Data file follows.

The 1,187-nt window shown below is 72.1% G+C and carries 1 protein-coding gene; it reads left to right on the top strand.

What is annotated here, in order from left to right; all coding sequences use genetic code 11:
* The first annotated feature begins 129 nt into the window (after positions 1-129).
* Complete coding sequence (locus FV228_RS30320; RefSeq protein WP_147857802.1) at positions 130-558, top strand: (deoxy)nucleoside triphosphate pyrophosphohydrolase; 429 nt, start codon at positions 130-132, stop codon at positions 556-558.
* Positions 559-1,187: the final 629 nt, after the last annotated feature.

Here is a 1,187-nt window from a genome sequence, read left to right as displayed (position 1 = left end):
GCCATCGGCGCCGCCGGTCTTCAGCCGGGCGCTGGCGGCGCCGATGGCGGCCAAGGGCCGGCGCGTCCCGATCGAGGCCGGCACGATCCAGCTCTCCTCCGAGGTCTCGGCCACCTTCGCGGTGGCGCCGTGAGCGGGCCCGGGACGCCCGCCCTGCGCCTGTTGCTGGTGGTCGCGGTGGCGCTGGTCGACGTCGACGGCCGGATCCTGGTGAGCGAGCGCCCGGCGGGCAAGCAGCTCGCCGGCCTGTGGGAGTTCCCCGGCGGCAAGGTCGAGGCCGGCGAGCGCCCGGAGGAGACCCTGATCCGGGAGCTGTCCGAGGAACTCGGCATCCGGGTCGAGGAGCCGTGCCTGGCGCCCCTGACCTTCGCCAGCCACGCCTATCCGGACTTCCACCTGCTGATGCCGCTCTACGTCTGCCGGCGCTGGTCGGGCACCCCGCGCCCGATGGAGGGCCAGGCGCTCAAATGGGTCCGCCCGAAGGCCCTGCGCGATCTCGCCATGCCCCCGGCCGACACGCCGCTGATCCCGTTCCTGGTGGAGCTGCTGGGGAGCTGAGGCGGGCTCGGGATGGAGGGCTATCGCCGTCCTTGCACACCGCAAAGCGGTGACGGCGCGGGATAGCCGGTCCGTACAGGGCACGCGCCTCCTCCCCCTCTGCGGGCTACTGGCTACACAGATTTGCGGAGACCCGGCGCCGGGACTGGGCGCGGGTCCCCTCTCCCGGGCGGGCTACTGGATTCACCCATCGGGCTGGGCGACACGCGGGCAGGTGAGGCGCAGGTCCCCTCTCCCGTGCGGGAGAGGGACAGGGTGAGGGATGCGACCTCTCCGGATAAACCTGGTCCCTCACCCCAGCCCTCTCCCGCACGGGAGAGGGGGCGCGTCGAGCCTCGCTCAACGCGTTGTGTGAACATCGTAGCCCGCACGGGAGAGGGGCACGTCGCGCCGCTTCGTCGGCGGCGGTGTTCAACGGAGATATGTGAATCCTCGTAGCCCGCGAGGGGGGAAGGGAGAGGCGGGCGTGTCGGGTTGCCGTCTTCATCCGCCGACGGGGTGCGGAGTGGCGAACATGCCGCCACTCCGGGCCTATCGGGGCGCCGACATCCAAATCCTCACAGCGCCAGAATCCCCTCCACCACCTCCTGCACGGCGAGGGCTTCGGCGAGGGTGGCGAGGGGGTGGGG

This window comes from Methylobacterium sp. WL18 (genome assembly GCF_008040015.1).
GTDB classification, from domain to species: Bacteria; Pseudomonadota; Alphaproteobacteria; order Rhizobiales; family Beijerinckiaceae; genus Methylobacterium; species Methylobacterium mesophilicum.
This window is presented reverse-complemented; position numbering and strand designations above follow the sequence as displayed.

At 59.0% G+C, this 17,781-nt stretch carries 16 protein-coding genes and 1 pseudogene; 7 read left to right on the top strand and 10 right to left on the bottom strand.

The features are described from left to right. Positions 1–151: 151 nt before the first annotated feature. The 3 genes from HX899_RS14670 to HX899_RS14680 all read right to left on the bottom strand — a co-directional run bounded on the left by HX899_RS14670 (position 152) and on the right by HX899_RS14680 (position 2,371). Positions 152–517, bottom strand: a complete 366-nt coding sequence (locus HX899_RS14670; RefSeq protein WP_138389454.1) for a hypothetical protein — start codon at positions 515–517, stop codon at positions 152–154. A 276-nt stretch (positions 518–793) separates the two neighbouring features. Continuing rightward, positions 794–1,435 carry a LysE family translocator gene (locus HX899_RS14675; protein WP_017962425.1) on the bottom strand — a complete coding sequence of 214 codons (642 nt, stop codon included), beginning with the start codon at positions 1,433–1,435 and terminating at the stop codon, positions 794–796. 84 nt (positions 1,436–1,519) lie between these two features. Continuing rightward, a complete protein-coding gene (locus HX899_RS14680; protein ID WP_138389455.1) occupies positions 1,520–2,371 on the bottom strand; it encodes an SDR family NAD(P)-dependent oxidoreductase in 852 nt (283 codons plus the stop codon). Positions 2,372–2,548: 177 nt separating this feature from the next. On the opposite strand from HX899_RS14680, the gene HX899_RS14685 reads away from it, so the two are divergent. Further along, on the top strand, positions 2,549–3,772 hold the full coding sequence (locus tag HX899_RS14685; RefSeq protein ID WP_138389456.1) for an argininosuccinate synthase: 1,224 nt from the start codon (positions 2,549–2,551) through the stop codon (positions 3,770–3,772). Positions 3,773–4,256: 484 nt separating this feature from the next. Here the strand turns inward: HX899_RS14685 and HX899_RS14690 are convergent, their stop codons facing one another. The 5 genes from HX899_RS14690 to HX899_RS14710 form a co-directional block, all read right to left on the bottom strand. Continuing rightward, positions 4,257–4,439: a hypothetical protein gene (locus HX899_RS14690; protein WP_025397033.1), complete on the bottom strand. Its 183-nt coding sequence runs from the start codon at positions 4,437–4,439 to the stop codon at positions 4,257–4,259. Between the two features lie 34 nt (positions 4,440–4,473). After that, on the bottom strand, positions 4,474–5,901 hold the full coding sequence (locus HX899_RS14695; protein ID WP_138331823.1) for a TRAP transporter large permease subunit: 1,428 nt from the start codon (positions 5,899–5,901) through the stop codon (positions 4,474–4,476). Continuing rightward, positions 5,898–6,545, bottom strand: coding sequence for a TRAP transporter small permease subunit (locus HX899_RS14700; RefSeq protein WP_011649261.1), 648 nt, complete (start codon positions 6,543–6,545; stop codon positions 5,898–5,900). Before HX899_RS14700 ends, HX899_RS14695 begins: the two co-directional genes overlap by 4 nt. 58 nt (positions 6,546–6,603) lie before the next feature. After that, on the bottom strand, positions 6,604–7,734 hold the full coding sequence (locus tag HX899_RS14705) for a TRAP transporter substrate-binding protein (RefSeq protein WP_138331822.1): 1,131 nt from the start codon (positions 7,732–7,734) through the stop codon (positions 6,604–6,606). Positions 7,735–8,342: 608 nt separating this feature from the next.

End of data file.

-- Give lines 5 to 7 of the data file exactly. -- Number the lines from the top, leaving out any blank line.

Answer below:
* Positions 559-1,187: the final 629 nt, after the last annotated feature.

Here is a 1,187-nt window from a genome sequence, read left to right as displayed (position 1 = left end):
GCCATCGGCGCCGCCGGTCTTCAGCCGGGCGCTGGCGGCGCCGATGGCGGCCAAGGGCCGGCGCGTCCCGATCGAGGCCGGCACGATCCAGCTCTCCTCCGAGGTCTCGGCCACCTTCGCGGTGGCGCCGTGAGCGGGCCCGGGACGCCCGCCCTGCGCCTGTTGCTGGTGGTCGCGGTGGCGCTGGTCGACGTCGACGGCCGGATCCTGGTGAGCGAGCGCCCGGCGGGCAAGCAGCTCGCCGGCCTGTGGGAGTTCCCCGGCGGCAAGGTCGAGGCCGGCGAGCGCCCGGAGGAGACCCTGATCCGGGAGCTGTCCGAGGAACTCGGCATCCGGGTCGAGGAGCCGTGCCTGGCGCCCCTGACCTTCGCCAGCCACGCCTATCCGGACTTCCACCTGCTGATGCCGCTCTACGTCTGCCGGCGCTGGTCGGGCACCCCGCGCCCGATGGAGGGCCAGGCGCTCAAATGGGTCCGCCCGAAGGCCCTGCGCGATCTCGCCATGCCCCCGGCCGACACGCCGCTGATCCCGTTCCTGGTGGAGCTGCTGGGGAGCTGAGGCGGGCTCGGGATGGAGGGCTATCGCCGTCCTTGCACACCGCAAAGCGGTGACGGCGCGGGATAGCCGGTCCGTACAGGGCACGCGCCTCCTCCCCCTCTGCGGGCTACTGGCTACACAGATTTGCGGAGACCCGGCGCCGGGACTGGGCGCGGGTCCCCTCTCCCGGGCGGGCTACTGGATTCACCCATCGGGCTGGGCGACACGCGGGCAGGTGAGGCGCAGGTCCCCTCTCCCGTGCGGGAGAGGGACAGGGTGAGGGATGCGACCTCTCCGGATAAACCTGGTCCCTCACCCCAGCCCTCTCCCGCACGGGAGAGGGGGCGCGTCGAGCCTCGCTCAACGCGTTGTGTGAACATCGTAGCCCGCACGGGAGAGGGGCACGTCGCGCCGCTTCGTCGGCGGCGGTGTTCAACGGAGATATGTGAATCCTCGTAGCCCGCGAGGGGGGAAGGGAGAGGCGGGCGTGTCGGGTTGCCGTCTTCATCCGCCGACGGGGTGCGGAGTGGCGAACATGCCGCCACTCCGGGCCTATCGGGGCGCCGACATCCAAATCCTCACAGCGCCAGAATCCCCTCCACCACCTCCTGCACGGCGAGGGCTTCGGCGAGGGTGGCGAGGGGGTGGGG